Kofi Annan
The United States and Britain have rejected U.N. Secretary-General Kofi Annan's allegations that they are partly to blame for the Iraq oil-for-food scandal.  Mr. Annan made the comment in what he thought was an off-the-record meeting.

The secretary-general's remarks came Thursday at a reunion seminar of current and past U.N. spokesmen.  Answering a question from a former top U.N. official, Mr. Annan defended the world body's role in the scandal-plagued Iraq oil-for-food program. He said The United States and Britain, as members of the Security Council Committee that authorized and oversaw the program, had turned a blind eye to oil smuggling by Saddam Hussein's government.

"The bulk of the money that Saddam made came out of smuggling outside the oil-for-food [program], and it was on the American and British watch.  They were the ones who had interdiction, possibly they were also the ones who knew exactly what was going on, and that the countries themselves decided to close their eyes to smuggling to Turkey and Jordan because they were allies," he said.

The comments drew an immediate reaction in both London and Washington. British Foreign Secretary Jack Straw called the charges "inaccurate".

A State Department official noted that what Mr. Annan was referring to were exemptions for Turkey and Jordan that had been highly publicized, and made with the full knowledge and understanding of the United Nations.

The official, who spoke on condition of anonymity, said anyone who was not aware of the exemptions had not been paying attention. He said it was a "red herring" to try now and claim that this was some shocking new revelation.

The U.S. mission to the United Nations Friday sent U.N. correspondents a transcript of a Congressional hearing earlier this week at which the Turkish and Jordanian exemptions were explained in detail.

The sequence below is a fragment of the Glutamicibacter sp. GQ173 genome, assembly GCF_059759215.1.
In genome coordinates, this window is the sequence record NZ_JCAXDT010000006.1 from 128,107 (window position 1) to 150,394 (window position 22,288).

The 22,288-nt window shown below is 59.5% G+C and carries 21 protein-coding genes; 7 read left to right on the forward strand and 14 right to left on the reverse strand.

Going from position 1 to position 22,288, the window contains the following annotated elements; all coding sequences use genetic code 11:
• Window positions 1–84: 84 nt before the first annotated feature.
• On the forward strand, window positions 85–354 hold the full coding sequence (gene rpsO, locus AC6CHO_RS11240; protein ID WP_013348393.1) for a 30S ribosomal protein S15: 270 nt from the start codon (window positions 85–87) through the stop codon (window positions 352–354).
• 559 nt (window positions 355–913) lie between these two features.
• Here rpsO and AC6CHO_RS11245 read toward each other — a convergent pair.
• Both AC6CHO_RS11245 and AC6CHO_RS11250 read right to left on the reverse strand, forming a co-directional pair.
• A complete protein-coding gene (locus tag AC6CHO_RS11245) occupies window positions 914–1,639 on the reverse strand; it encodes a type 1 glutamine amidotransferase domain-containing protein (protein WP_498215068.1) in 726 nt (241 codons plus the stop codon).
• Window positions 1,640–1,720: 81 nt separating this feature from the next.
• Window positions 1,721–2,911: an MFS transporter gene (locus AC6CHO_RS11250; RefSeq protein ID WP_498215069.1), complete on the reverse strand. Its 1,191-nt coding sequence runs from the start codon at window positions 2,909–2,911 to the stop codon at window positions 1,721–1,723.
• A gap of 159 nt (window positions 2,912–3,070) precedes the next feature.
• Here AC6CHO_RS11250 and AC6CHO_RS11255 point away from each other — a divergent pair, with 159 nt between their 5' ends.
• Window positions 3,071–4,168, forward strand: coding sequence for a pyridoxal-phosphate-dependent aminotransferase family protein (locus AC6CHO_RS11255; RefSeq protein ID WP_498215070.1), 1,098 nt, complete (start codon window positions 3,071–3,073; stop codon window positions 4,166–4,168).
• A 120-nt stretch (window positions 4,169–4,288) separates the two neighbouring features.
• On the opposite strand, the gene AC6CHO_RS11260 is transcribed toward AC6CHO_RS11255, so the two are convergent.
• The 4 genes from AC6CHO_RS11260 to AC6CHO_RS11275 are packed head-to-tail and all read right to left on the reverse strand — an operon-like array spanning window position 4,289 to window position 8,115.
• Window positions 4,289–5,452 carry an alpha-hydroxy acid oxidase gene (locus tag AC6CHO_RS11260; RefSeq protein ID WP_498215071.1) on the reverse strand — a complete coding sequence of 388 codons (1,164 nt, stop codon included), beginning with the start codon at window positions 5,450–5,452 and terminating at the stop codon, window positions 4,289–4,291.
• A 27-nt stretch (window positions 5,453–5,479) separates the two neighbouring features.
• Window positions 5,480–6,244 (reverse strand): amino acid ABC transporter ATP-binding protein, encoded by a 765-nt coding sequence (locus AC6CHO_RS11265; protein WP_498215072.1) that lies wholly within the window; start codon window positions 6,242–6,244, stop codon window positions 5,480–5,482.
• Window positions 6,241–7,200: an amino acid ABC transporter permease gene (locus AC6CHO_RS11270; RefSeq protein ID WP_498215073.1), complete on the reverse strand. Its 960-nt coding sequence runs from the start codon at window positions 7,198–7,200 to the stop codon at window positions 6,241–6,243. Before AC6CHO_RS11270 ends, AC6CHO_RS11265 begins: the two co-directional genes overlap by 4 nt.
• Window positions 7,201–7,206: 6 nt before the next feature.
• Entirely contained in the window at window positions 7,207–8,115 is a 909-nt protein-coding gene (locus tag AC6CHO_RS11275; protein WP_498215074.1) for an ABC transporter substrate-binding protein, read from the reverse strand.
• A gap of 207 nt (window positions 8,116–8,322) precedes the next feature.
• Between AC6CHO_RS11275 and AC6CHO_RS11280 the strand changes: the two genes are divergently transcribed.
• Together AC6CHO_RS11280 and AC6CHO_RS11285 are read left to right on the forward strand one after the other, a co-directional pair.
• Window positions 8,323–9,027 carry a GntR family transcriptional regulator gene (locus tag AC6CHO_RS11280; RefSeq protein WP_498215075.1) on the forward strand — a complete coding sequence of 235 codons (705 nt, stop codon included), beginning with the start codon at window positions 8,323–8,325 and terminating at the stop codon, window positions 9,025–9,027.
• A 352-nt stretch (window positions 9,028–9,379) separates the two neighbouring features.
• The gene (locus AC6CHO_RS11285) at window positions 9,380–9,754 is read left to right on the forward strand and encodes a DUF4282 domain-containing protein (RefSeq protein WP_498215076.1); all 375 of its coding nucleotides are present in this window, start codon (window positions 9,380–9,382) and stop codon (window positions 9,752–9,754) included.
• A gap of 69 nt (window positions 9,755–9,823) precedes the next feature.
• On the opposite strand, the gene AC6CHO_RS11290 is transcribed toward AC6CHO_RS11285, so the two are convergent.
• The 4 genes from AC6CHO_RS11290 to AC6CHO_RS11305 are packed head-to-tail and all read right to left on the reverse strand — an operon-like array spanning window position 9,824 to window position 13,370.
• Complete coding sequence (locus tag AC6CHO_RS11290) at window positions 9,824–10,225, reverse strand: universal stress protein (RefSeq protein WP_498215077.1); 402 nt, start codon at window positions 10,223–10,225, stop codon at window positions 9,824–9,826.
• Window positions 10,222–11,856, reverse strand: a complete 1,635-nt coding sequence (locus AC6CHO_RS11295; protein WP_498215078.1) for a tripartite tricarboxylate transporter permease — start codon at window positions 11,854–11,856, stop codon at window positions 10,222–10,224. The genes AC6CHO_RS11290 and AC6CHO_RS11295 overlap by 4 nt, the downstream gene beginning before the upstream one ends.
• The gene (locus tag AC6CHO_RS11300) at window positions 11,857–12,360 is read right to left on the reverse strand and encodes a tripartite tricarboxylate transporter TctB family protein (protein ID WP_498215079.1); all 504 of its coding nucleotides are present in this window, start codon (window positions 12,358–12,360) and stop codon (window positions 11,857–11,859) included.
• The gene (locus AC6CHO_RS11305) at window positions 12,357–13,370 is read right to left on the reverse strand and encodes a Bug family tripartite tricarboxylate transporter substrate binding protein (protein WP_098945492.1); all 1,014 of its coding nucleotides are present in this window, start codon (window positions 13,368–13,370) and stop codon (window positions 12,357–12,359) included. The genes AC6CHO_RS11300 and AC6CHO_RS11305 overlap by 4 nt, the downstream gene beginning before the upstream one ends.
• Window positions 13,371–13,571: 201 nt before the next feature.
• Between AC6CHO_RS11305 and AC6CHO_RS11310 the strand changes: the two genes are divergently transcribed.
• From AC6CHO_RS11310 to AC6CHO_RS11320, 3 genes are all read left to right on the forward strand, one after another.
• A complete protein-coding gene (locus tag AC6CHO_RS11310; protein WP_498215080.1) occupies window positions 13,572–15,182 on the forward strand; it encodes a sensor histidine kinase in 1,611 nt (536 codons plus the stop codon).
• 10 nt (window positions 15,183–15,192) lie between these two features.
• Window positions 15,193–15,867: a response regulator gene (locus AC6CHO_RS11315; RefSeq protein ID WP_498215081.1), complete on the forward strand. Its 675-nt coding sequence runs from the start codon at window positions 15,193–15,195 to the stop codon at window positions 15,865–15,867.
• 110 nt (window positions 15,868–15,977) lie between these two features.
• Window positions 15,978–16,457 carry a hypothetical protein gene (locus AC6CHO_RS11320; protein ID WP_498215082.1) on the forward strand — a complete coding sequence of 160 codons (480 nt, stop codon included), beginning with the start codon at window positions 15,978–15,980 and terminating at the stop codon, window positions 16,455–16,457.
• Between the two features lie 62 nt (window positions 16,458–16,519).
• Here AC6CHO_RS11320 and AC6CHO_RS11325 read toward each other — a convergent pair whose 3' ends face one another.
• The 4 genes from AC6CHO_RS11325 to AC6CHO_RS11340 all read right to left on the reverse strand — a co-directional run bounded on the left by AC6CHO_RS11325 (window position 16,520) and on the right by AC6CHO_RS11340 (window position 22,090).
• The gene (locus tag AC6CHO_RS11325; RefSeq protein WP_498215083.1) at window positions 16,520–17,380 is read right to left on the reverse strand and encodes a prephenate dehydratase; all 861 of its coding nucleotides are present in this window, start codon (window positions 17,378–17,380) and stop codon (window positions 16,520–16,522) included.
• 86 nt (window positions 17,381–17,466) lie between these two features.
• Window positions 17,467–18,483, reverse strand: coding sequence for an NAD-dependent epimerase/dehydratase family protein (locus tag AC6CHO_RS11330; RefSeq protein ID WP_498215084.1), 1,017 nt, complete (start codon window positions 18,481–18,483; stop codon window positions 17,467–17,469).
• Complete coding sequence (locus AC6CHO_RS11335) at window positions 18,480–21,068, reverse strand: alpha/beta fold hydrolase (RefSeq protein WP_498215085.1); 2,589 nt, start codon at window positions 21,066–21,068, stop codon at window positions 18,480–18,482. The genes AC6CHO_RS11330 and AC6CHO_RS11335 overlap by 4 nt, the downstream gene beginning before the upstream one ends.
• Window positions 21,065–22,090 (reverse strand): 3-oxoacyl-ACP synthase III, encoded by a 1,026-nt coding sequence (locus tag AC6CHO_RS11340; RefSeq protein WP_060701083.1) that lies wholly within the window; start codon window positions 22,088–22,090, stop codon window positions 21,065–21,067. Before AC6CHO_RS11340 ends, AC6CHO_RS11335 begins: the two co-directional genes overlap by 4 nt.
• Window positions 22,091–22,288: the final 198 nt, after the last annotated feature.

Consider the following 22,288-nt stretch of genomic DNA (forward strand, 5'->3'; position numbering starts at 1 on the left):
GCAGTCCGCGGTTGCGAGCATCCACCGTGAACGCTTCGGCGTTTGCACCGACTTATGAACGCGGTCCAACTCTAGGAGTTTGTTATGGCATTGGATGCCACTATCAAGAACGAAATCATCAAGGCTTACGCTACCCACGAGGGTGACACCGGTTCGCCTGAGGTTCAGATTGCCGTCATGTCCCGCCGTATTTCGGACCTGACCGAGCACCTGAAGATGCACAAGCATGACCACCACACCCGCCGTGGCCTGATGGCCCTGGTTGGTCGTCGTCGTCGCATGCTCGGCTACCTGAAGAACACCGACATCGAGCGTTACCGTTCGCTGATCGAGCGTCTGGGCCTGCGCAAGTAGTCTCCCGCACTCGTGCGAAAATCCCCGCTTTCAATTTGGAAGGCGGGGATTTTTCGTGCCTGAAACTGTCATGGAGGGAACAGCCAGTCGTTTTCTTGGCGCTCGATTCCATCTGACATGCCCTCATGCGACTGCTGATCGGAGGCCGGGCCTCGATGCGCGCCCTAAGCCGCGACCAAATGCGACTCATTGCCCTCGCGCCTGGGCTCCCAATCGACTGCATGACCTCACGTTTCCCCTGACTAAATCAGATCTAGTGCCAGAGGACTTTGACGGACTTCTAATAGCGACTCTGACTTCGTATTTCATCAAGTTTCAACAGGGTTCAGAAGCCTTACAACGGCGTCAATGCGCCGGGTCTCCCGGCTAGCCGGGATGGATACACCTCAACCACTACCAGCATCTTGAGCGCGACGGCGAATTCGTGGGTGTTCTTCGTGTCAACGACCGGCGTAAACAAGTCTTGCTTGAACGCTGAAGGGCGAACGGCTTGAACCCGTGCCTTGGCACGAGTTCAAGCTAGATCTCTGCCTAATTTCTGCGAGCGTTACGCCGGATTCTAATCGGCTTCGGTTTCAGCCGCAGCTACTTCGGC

Spokesman Richard Grennell said the mission's reaction to the smuggling allegations was the same as it has been for some time.

"There's a fundamental difference between oil smuggling, illegal oil smuggling that was done under the table and behind closed doors, and the very public process that the American government went through to exempt certain countries.  Don't forget that this exemption came before the oil-for-food program was even established," he noted.

Asked to explain Mr. Annan's comments, U.N. spokesman Fred Eckhard said the secretary-general had thought he was speaking off the record.

"It was my fault,? said Mr. Eckhard.  ?I didn't tell him that the UN TV camera was on and everyone in the building was listening to his remarks.  He thought he was talking to a private seminar."

The oil-for-food program ran from 1996 to 2003. It allowed Saddam Hussein's government to sell oil to buy critical supplies for Iraqi civilians at a time when the country was under a U.N. economic embargo.

Investigators say, however, that Saddam's regime made billions of dollars in illegal profits, both by corrupting the humanitarian program and through illegal oil sales totaling as much as 20 billion dollars.

Mr. Annan has been harshly criticized for U.N. mismanagement of the program, and for his son's involvement with a key oil-for-food program contractor.  One U.S. Senator has repeatedly called on the secretary-general to step down.

But in what he thought were off-the-record comments Thursday, Mr. Annan bristled at the criticisms, which he called politically biased and ideologically inspired. He told the media seminar he sees the oil-for-food scandal as largely "an American story."  He said in the rest of the world, there is still a lot of respect and enthusiasm for the world body and what it does.